If there’s four-tracking in Warwick, or two stops are dropped, then it’s tight but doable. Otherwise, it’s not; 12 minutes is too long a window for 15-minute service. It would require an extra terminating track at Warwick, but that would be needed anyway. The problem then is that local Rhode Island trains and MBTA trains would interfere with each other at Providence because both would dwell at the station for too long.
Interlining the two services and having MBTA trains make local stops in Providence is possible, and in conjunction with the two-overtake schedule for Boston-Providence naturally yields a three-overtake schedule. The problem is that the more overtakes there are the more reliability suffers. If an hourly freight train misses a window and needs to be delayed 15 minutes, it’s no big deal; if the goods couldn’t take a 15-minute delay, the train would be sufficiently punctual to make the window. If a passenger train misses a window, it requires the train behind it to slow down and this is not recoverable if the schedule is so tight.
When it’s unavoidable it’s best to just invest in running trains on schedule, but in this case a three-overtake schedule is avoidable. Thus track-sharing with freight is the correct option, leaving intercity trains to have a track that’s entirely theirs south of Providence, as this shuttle concept would almost certainly take over Wickford Junction service if necessary. It conveniently also allows higher regional rail frequency should the need ever arise, and because the scheduling is loose makes it easier to shoehorn another line into this system.
The parts of the proposal that involve sharing tracks with freight are superficially similar to the North London Line, which successfully mixes 4 trains per hour of suburban rail service (using four-car EMUs) with freight. I believe that during rush hour there are 6 trains per hour and no freight. I agree that mixing with long distance trains is less desirable, at least if you want 15-minute headways. There’s also the issue of reliability: sharing tracks only with freight makes the system fairly isolated from delays elsewhere, while sharing with MBTA exposes you to delays in Boston, and Amtrak exposes you to delays on Metro North, and vice versa. With 30-minute headways, it might be feasible to share with the existing intercity service.
The M8s are heavier than is ideal, but their performance is to my knowledge imperceptibly worse than that of noncompliant trains in the speed range appropriate for the short stop spacing, up to about 100 km/h.
Any of the post WWII EMUs on the NEC could and can do 100MPH/160KPH. They don’t when they are running local but they can.
The claim is that below 100km/hr (certainly a relevant speed range for this stop spacing), the PERFORMANCE of that compliant EMU is not appreciably worse than the performance of non-compliant EMUs (whereas the performance of compliant DMUs IS appreciably worse than the performance of non-compliant DMUs).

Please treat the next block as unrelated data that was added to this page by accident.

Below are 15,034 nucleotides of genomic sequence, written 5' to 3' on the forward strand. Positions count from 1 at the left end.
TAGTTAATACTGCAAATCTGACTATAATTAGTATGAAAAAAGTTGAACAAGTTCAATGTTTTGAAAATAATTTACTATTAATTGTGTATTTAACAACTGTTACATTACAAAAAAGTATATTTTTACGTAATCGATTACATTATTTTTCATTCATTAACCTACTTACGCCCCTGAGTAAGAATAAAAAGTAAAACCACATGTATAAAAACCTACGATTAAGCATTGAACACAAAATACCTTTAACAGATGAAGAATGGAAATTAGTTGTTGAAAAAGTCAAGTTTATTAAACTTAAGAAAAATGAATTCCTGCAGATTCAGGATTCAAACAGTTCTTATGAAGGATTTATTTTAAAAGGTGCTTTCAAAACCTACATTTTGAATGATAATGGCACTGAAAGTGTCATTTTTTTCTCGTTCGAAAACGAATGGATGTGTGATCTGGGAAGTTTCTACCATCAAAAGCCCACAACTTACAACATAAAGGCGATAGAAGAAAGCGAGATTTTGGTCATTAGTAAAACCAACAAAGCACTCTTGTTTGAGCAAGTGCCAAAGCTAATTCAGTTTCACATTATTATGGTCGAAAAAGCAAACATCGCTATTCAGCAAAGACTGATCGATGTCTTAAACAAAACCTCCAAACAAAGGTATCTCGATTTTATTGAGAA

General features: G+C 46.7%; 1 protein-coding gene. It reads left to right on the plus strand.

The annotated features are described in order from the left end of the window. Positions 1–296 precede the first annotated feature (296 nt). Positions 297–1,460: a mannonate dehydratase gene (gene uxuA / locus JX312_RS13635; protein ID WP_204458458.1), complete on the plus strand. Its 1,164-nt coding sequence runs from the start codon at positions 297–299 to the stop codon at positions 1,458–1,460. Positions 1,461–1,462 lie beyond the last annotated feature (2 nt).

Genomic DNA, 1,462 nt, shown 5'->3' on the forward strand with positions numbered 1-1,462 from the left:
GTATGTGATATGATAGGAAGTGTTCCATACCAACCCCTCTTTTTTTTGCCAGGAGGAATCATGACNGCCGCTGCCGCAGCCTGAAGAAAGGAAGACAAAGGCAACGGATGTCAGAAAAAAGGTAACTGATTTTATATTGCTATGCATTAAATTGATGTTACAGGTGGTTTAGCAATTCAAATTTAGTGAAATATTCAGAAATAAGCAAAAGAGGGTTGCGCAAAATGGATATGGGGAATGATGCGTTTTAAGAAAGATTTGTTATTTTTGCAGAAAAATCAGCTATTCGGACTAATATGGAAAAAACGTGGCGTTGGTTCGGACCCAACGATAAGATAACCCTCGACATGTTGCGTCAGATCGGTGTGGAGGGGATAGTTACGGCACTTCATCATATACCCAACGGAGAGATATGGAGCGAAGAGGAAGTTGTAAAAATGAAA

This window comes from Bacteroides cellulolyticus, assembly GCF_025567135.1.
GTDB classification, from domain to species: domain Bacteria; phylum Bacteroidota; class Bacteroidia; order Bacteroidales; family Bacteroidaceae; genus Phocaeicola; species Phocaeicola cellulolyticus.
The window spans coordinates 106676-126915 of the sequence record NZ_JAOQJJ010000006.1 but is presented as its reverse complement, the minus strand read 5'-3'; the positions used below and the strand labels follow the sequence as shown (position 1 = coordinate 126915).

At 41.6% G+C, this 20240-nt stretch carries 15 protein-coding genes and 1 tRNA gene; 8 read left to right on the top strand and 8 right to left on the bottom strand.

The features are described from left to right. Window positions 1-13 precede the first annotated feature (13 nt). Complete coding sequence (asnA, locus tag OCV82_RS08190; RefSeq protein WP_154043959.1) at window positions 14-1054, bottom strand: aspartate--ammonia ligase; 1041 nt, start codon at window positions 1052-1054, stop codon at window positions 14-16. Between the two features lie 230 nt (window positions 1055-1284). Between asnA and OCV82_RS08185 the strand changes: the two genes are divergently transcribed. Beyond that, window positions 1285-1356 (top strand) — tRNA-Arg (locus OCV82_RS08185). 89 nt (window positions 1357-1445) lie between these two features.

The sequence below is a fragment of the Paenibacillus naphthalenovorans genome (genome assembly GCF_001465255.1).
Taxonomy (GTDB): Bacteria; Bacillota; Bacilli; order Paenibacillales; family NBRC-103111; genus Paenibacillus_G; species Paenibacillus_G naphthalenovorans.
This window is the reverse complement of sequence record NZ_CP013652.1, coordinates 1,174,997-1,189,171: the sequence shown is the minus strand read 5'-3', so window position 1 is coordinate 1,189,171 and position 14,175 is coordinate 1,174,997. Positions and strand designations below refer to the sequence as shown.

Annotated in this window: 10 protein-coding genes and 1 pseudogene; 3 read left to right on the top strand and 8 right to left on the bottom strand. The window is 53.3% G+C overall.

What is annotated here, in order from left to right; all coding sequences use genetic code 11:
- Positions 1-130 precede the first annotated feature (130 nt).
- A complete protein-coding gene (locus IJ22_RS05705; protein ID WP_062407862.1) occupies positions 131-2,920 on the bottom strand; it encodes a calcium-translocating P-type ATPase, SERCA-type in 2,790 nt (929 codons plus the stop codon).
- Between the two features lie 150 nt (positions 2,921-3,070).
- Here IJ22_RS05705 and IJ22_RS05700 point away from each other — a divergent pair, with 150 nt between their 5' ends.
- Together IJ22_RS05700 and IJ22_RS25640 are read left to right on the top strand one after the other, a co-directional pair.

There is nothing in the statement that could be read as saying anything about the top speed of the EMUs, so remarking on the top speed of “any post WWII EMU running on the NEC” would be a non sequitur.
Being able to go 100 comes in handy when the station spacing – when they decide to extend every third train to New London lets say – isn’t under two miles/three kilometers.
Does the freight on the NEC run much faster, and with shorter trains, than freight on the west coast? There is a Union Pacific line right next to my light rail line, and only trains of empty containers go fast. The fully loaded trains seem to go about 20 to 30 mph, and they are about 1 mile long. Could they really fit in between passenger trains with 15 minute headways?
Likely yes, as the dominant traffic is passenger. As far as Rhode Island is concerned, there probably won’t be much of a problem dealing with any heavy freight activity, as Providence and Worcester seems to have most freight activity on the Shoreline further south in Ct. between Old Saybrook and New Haven.
Not sure about freight in general, but the P&W trains on the route average about 35 mph between Pawtucket and Warwick. It’s actually a hair more than the average speed of the passenger trains proposed, because of all the stops.
How much faster does your light rail line run than those UP freights?
In the Providence Foundation study that Alon links to, they describe the P&W sets as two and three locomotives and thirty freight cars, so not mile long coal trains or transcon double stacked container train.
I’ve paced freight trains of all types on the UP mainline next to I-80 in Western Nebraska at freeway speed, so freight trains can operate fast if there is an advantage for it. Generally freight railroads don’t like to operate trains fast, then slow, then fast, etc, because it takes a lot of energy to speed up and slow down.
Heck, even 60-year-old steam trains can reach freeway speed: http://www.youtube.com/watch?v=5sXQFE2jAsw